Mobile Money’s next challenge: Enabling the development of a cashless ecosystem

equitel

Equitel billboard, Nairobi Kenya (Photo: Niti Bhan Jan 2016)

The latest GSMA State of the Industry report on Mobile Money is out this month and the numbers look great in the developing world.
developing mmtThe report frames the industry’s next challenge as the need to grow the platform beyond the basics of airtime purchase and person to person transfer.
use case 1Here are my concerns, starting with the very first sentence – “to convince customers to actively diversify their usage patterns.”

This is where there is a critical need for MNOs to segment their userbase prior to designing fresh approaches to increase adoption and build an ecosystem. According to the report, only a few MNOs have data on urban vs rural, much less on gender.

use case 2The report’s fashioning of the data available into the form of an “average user” will hinder the progress more than it will help. Look at the geographic spread across widely varying economies, there’s no such thing as an average user when it comes to a tool closely related to one’s patterns of cash flow and income sources. Usage patterns reflect cash flows – why else would the prepaid business model be dominant in these same locations?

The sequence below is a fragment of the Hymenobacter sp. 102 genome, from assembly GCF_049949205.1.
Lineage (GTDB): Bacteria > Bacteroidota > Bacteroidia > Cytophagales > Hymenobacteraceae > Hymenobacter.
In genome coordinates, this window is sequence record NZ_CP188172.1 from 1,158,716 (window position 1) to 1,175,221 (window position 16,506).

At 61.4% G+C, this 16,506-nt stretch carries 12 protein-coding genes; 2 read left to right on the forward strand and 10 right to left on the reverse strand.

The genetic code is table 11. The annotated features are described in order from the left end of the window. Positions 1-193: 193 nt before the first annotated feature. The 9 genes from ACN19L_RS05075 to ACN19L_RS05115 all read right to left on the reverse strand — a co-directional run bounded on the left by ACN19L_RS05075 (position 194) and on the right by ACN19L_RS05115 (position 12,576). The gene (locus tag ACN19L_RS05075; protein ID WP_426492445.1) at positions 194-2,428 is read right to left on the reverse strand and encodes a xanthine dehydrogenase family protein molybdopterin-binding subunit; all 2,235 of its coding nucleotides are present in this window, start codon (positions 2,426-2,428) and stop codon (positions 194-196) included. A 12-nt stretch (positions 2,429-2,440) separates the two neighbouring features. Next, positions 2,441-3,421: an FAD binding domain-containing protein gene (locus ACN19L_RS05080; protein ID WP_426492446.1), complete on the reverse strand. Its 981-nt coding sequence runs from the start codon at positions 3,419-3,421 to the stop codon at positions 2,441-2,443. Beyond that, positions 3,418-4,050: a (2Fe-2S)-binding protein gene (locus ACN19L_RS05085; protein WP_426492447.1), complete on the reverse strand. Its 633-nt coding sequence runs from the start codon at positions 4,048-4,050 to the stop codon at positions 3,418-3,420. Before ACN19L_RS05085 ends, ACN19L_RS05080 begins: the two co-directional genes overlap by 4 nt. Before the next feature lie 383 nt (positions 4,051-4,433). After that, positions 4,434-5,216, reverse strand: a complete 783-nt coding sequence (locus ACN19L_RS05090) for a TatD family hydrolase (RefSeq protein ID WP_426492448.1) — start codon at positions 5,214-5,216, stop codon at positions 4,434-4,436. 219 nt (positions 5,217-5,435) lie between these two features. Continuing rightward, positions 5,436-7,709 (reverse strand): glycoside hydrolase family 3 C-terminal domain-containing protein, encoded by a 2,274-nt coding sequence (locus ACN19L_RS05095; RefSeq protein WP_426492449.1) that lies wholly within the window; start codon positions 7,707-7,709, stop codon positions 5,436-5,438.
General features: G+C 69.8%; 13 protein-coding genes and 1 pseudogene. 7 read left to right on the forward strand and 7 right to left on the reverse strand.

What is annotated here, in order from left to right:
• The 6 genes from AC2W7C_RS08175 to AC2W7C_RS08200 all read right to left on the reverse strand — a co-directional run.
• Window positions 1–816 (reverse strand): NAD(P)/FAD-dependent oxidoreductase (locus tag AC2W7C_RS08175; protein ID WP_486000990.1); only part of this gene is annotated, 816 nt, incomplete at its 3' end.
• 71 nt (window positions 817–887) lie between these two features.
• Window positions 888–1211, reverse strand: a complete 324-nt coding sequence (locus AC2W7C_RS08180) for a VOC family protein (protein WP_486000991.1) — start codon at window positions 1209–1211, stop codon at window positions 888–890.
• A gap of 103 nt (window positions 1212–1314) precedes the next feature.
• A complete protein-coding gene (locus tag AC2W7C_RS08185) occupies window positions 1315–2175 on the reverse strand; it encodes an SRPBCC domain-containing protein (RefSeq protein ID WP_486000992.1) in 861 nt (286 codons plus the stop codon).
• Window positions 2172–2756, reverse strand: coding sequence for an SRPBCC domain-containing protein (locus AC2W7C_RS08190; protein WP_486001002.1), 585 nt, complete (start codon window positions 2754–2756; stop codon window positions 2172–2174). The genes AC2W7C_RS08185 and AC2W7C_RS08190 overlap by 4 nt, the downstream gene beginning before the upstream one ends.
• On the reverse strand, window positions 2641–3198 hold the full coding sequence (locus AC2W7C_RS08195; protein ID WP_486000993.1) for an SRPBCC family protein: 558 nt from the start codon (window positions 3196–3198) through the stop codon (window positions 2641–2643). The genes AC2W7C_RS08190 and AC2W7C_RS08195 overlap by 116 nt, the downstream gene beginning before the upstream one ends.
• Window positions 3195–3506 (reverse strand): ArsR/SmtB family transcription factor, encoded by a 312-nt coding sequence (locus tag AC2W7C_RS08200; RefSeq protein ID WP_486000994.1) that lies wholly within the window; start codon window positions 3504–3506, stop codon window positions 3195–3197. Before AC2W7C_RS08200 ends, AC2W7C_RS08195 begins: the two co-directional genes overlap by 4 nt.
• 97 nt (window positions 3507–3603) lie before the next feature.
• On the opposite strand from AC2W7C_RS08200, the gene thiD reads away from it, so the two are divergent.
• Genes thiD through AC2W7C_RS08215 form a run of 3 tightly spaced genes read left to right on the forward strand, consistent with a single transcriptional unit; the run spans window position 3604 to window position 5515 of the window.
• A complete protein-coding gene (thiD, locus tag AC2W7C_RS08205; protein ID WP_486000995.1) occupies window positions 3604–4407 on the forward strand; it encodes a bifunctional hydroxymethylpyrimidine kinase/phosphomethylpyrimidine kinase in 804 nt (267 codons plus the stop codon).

The hard work of disaggregating the information into region specific customer profiles must be done if solutions are to work effectively beyond teh basics of P2P transfer and airtime purchase – mobile money’s equivalent of a phone call and an sms.

Many of the reasons why its important to segment by rural/urban, and the proportion of users in the informal sector and on prepaid subscriptions are covered in my old posts on Google’s BebaPay fiasco – a smartphone app enabled NFC solution for cashless public transport payments introduced in Kenya a few years ago.

Economic ecosystems, particularly those with a heavy dose of the informal sector, and closer links to rural hinterlands, such as those common in sub Sahara, will need to be mapped out and understood before interventions can be designed to lower barriers to adoption. These use cases may not be plug and play components or readymade low hanging fruit, as imagined by the writers of this report. They need grounding in the context of the existing operating environment – formal or informal, urban or rural – and, the characteristics of the informal and rural economies, depending on the segment.

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